My advice to future leaders is to be honest with yourself, actively manage your career, and define success on your own terms.

I attribute the success of my career to having both confidence and conviction in my decisions. I have always tried to be extremely prepared, thoughtful and well-informed before making decisions. Oftentimes, however, immediate action is required, without much time for this diligence. That is also OK. Trusting my instincts has proved to be invaluable in such circumstances.

You cannot be afraid of making mistakes, as this can stifle your ability to be creative and take action. when mistakes happen, and they will, I find that acknowledging, learning, and moving on is the best way to deal with it. In order to develop and advance your career, you must be comfortable taking on risk.

I am also a great believer in mentoring. Although there are many benefits from both formal and informal mentoring programs, my personal experiences have all been a bit more informal. These relationships seemed to develop organically throughout my career. The length of mentoring can also vary; there are unique advantages to both short- and long-term relationships.

Another strategy I often use in business is observation. Be aware of the environment, culture, and people around you. There are countless non-verbal clues which can provide insight into professional situations. Oftentimes, people do not take the time to assess their surroundings prior to formulating their thoughts.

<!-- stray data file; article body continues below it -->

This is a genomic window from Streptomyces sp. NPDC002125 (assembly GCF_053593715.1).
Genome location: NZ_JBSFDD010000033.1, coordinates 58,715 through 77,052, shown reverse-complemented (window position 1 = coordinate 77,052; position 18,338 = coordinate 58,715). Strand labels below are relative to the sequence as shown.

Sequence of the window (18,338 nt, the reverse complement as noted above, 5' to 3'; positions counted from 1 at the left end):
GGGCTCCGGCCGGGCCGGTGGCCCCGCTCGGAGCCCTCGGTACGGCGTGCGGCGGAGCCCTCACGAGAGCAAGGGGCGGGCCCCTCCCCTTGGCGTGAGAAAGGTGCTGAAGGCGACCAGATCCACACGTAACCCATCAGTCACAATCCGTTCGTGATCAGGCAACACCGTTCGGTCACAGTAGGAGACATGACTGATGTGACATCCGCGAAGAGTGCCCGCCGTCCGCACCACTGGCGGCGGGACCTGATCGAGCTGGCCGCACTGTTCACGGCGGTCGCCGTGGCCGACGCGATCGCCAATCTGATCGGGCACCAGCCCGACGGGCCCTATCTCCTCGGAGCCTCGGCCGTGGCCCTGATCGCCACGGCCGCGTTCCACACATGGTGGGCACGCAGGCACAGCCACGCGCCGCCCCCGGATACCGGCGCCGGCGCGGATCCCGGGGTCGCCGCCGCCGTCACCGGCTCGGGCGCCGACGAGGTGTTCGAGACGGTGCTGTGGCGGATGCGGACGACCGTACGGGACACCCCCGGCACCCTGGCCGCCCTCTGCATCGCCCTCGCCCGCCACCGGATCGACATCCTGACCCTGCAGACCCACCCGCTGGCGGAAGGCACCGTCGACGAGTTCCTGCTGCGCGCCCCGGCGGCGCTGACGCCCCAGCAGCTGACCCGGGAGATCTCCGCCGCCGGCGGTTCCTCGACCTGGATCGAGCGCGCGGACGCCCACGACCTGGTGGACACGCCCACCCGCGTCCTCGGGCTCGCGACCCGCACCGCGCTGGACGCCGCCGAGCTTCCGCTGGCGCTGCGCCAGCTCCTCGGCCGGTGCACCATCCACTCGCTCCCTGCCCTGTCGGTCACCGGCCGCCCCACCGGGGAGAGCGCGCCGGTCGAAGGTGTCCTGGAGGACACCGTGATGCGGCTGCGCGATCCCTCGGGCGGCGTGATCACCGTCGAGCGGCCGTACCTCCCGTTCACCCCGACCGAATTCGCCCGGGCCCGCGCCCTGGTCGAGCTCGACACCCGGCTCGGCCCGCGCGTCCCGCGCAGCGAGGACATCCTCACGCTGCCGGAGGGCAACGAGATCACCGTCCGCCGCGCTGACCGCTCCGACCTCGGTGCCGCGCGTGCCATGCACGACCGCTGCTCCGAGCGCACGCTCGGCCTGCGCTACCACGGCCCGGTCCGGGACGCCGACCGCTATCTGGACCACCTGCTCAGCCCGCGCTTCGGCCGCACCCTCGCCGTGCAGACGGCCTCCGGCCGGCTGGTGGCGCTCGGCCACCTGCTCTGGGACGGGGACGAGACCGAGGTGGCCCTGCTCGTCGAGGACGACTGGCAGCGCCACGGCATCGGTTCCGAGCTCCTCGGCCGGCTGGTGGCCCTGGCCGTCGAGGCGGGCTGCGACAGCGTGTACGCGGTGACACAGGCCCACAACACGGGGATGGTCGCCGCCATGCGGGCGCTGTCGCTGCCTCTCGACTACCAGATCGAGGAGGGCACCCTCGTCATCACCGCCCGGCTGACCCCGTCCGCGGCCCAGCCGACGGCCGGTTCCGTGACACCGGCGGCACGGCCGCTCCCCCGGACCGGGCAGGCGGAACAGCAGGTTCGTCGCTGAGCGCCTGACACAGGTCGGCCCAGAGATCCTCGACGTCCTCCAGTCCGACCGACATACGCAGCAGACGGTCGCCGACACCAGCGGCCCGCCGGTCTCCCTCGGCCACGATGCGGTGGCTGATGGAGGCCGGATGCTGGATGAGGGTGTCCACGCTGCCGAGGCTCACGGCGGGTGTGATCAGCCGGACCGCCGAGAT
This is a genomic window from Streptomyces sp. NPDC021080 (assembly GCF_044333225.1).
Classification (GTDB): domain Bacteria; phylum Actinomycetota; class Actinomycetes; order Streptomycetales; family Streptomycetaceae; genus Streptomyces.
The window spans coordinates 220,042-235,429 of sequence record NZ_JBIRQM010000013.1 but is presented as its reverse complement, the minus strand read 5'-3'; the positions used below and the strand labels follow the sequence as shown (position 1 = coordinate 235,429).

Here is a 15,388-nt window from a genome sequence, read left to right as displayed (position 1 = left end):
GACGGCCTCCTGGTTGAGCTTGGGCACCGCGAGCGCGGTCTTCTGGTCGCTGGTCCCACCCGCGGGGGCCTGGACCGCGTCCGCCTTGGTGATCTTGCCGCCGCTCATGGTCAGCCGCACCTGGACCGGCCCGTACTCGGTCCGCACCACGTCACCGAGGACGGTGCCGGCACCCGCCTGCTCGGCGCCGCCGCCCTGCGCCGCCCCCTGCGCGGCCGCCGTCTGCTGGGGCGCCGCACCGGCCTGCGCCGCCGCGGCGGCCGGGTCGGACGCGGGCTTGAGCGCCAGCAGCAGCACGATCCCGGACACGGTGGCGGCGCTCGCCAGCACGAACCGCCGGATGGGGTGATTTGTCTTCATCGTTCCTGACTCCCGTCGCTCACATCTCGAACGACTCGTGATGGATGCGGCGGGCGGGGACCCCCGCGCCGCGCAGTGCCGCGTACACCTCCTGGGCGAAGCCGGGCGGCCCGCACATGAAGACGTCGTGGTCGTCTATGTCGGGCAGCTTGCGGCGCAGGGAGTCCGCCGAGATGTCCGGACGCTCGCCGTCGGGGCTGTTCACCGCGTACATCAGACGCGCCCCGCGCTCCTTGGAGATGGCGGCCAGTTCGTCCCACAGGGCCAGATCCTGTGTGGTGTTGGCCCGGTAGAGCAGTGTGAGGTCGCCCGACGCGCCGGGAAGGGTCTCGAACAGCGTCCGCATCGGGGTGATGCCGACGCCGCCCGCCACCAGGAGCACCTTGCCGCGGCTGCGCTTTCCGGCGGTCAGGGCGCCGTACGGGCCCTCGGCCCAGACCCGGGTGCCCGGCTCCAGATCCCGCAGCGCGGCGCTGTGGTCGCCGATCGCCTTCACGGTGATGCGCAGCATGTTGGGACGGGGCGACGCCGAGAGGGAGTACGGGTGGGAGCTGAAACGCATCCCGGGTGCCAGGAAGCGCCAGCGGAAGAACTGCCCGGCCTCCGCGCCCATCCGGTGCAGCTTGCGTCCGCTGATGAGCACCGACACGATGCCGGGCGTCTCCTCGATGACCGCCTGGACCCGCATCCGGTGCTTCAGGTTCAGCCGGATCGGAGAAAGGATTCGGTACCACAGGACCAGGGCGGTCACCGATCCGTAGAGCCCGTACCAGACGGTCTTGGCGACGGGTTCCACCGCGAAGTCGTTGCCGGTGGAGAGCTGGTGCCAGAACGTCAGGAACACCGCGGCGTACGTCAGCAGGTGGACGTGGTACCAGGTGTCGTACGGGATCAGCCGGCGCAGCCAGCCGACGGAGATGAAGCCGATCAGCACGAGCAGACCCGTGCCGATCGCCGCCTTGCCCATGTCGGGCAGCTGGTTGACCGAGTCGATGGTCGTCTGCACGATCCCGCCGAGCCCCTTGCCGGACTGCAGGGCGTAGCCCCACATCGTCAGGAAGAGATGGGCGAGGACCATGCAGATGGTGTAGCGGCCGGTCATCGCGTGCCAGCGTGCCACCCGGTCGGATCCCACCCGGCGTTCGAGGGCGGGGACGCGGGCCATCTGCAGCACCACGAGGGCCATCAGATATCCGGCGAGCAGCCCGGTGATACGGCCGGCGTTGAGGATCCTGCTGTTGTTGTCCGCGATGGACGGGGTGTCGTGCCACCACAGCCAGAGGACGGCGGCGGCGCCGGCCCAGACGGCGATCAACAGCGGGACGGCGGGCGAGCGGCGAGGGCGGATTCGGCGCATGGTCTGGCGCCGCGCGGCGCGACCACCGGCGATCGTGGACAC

Balance your work and your life in the way that works best for you and your family. I make it a priority to manage my time carefully, constantly tweaking my schedule to adjust for the unexpected. I don’t think it’s possible to have everything be harmoniously flowing at all times. The steadiness comes over time, and often, in the moment, doesn’t seem very balanced at all. Lastly, it is vital to your success to let others know what you are doing and promote your wins. This has to be done tactfully, with good judgment and thoughtfulness.